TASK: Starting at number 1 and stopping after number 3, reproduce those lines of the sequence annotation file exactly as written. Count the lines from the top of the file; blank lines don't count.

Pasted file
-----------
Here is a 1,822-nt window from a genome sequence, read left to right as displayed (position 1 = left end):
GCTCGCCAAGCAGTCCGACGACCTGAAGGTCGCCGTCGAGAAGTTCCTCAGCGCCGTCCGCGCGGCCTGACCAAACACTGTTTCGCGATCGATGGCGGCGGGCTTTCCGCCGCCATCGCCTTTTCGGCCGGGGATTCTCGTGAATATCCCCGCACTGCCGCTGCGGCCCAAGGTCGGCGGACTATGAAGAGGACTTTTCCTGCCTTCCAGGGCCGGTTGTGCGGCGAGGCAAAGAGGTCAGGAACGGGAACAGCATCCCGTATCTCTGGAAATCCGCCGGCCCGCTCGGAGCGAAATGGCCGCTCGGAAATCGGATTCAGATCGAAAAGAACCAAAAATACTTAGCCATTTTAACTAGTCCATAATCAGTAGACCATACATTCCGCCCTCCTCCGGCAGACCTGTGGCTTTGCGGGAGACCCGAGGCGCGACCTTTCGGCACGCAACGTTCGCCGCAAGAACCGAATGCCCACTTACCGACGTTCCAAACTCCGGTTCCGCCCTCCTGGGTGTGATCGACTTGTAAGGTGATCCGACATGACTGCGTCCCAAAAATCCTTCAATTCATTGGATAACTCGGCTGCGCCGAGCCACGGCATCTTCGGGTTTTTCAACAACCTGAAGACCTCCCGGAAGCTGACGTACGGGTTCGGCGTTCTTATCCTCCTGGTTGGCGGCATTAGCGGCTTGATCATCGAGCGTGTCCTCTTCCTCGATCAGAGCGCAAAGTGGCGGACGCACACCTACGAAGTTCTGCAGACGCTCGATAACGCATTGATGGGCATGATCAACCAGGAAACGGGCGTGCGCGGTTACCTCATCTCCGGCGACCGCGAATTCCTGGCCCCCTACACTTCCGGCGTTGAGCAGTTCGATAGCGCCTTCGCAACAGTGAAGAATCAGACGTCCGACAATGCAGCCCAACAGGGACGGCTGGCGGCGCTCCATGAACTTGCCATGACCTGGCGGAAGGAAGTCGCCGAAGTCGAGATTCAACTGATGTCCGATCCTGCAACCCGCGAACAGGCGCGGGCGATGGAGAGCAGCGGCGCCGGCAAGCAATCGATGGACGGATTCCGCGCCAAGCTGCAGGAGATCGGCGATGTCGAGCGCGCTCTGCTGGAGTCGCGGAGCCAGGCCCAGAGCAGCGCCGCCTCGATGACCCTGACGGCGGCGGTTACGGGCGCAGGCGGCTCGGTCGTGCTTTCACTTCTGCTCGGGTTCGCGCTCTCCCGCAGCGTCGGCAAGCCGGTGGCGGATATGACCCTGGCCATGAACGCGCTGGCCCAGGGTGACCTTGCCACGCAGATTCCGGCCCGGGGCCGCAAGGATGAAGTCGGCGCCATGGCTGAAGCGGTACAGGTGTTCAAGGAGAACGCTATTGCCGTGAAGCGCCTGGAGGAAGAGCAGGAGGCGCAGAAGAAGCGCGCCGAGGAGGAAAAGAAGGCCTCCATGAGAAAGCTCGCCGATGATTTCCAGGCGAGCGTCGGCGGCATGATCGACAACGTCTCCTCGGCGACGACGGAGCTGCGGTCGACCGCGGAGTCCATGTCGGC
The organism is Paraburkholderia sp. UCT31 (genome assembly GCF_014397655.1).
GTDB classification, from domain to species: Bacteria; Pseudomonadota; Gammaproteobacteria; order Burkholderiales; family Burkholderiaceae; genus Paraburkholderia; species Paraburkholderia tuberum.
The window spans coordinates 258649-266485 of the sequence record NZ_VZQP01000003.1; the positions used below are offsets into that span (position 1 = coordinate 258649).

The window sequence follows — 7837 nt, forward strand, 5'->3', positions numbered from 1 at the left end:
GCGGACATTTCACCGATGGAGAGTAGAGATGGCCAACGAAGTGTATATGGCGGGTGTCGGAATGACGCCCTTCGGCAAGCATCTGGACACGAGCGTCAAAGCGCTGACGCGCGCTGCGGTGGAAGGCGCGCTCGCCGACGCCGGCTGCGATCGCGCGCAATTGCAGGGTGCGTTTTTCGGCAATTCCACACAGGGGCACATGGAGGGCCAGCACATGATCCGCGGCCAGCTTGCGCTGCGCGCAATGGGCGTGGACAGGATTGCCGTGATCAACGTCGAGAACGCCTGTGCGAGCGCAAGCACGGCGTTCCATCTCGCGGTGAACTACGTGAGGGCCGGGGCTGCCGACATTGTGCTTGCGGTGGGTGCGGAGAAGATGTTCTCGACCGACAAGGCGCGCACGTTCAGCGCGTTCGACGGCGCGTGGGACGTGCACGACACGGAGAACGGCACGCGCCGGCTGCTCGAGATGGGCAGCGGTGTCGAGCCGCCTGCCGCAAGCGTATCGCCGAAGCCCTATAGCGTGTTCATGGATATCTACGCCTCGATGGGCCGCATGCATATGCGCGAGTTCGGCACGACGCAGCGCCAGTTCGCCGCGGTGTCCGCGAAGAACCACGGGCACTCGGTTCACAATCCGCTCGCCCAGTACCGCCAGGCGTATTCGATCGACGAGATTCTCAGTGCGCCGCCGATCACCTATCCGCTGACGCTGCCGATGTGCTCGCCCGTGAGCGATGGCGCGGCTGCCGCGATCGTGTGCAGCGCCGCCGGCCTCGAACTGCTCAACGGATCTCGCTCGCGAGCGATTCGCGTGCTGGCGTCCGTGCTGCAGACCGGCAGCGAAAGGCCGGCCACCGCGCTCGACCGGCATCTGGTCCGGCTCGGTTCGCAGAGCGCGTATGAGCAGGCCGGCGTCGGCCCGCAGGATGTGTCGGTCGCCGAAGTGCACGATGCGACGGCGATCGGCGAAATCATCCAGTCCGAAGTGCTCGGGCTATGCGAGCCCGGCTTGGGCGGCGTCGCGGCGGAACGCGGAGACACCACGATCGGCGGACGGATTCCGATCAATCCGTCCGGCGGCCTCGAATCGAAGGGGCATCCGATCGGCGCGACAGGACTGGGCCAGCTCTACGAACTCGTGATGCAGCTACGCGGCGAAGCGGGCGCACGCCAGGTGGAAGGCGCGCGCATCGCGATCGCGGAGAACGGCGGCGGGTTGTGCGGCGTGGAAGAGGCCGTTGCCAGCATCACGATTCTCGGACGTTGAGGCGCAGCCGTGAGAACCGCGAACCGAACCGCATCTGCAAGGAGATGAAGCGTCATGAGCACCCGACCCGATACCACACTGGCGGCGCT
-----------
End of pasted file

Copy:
Here is a 1,822-nt window from a genome sequence, read left to right as displayed (position 1 = left end):
GCTCGCCAAGCAGTCCGACGACCTGAAGGTCGCCGTCGAGAAGTTCCTCAGCGCCGTCCGCGCGGCCTGACCAAACACTGTTTCGCGATCGATGGCGGCGGGCTTTCCGCCGCCATCGCCTTTTCGGCCGGGGATTCTCGTGAATATCCCCGCACTGCCGCTGCGGCCCAAGGTCGGCGGACTATGAAGAGGACTTTTCCTGCCTTCCAGGGCCGGTTGTGCGGCGAGGCAAAGAGGTCAGGAACGGGAACAGCATCCCGTATCTCTGGAAATCCGCCGGCCCGCTCGGAGCGAAATGGCCGCTCGGAAATCGGATTCAGATCGAAAAGAACCAAAAATACTTAGCCATTTTAACTAGTCCATAATCAGTAGACCATACATTCCGCCCTCCTCCGGCAGACCTGTGGCTTTGCGGGAGACCCGAGGCGCGACCTTTCGGCACGCAACGTTCGCCGCAAGAACCGAATGCCCACTTACCGACGTTCCAAACTCCGGTTCCGCCCTCCTGGGTGTGATCGACTTGTAAGGTGATCCGACATGACTGCGTCCCAAAAATCCTTCAATTCATTGGATAACTCGGCTGCGCCGAGCCACGGCATCTTCGGGTTTTTCAACAACCTGAAGACCTCCCGGAAGCTGACGTACGGGTTCGGCGTTCTTATCCTCCTGGTTGGCGGCATTAGCGGCTTGATCATCGAGCGTGTCCTCTTCCTCGATCAGAGCGCAAAGTGGCGGACGCACACCTACGAAGTTCTGCAGACGCTCGATAACGCATTGATGGGCATGATCAACCAGGAAACGGGCGTGCGCGGTTACCTCATCTCCGGCGACCGCGAATTCCTGGCCCCCTACACTTCCGGCGTTGAGCAGTTCGATAGCGCCTTCGCAACAGTGAAGAATCAGACGTCCGACAATGCAGCCCAACAGGGACGGCTGGCGGCGCTCCATGAACTTGCCATGACCTGGCGGAAGGAAGTCGCCGAAGTCGAGATTCAACTGATGTCCGATCCTGCAACCCGCGAACAGGCGCGGGCGATGGAGAGCAGCGGCGCCGGCAAGCAATCGATGGACGGATTCCGCGCCAAGCTGCAGGAGATCGGCGATGTCGAGCGCGCTCTGCTGGAGTCGCGGAGCCAGGCCCAGAGCAGCGCCGCCTCGATGACCCTGACGGCGGCGGTTACGGGCGCAGGCGGCTCGGTCGTGCTTTCACTTCTGCTCGGGTTCGCGCTCTCCCGCAGCGTCGGCAAGCCGGTGGCGGATATGACCCTGGCCATGAACGCGCTGGCCCAGGGTGACCTTGCCACGCAGATTCCGGCCCGGGGCCGCAAGGATGAAGTCGGCGCCATGGCTGAAGCGGTACAGGTGTTCAAGGAGAACGCTATTGCCGTGAAGCGCCTGGAGGAAGAGCAGGAGGCGCAGAAGAAGCGCGCCGAGGAGGAAAAGAAGGCCTCCATGAGAAAGCTCGCCGATGATTTCCAGGCGAGCGTCGGCGGCATGATCGACAACGTCTCCTCGGCGACGACGGAGCTGCGGTCGACCGCGGAGTCCATGTCGGC
The organism is Paraburkholderia sp. UCT31 (genome assembly GCF_014397655.1).